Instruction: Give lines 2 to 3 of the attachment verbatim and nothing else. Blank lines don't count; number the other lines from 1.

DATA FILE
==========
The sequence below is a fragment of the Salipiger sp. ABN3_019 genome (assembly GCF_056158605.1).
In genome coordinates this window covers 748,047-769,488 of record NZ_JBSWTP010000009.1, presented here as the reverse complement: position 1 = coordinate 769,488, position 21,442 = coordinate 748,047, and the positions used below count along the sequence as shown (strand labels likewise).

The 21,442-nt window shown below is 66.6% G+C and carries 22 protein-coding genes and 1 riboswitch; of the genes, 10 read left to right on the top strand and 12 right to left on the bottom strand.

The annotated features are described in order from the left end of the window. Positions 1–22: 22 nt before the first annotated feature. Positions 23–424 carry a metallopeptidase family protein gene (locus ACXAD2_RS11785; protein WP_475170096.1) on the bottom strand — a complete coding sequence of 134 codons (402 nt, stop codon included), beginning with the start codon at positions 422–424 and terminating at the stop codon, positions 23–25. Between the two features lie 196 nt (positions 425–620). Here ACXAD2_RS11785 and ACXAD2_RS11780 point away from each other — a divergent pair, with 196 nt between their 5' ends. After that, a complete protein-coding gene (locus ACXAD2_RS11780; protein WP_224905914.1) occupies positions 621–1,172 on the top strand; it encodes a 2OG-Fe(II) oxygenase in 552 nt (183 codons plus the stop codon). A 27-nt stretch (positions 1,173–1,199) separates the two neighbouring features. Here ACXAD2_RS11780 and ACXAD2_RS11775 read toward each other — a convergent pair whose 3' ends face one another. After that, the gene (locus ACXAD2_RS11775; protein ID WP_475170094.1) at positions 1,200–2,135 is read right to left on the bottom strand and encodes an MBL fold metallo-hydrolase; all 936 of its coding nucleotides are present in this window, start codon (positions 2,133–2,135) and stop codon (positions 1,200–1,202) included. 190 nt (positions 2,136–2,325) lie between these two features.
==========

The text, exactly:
In genome coordinates this window covers 748,047-769,488 of record NZ_JBSWTP010000009.1, presented here as the reverse complement: position 1 = coordinate 769,488, position 21,442 = coordinate 748,047, and the positions used below count along the sequence as shown (strand labels likewise).

The 21,442-nt window shown below is 66.6% G+C and carries 22 protein-coding genes and 1 riboswitch; of the genes, 10 read left to right on the top strand and 12 right to left on the bottom strand.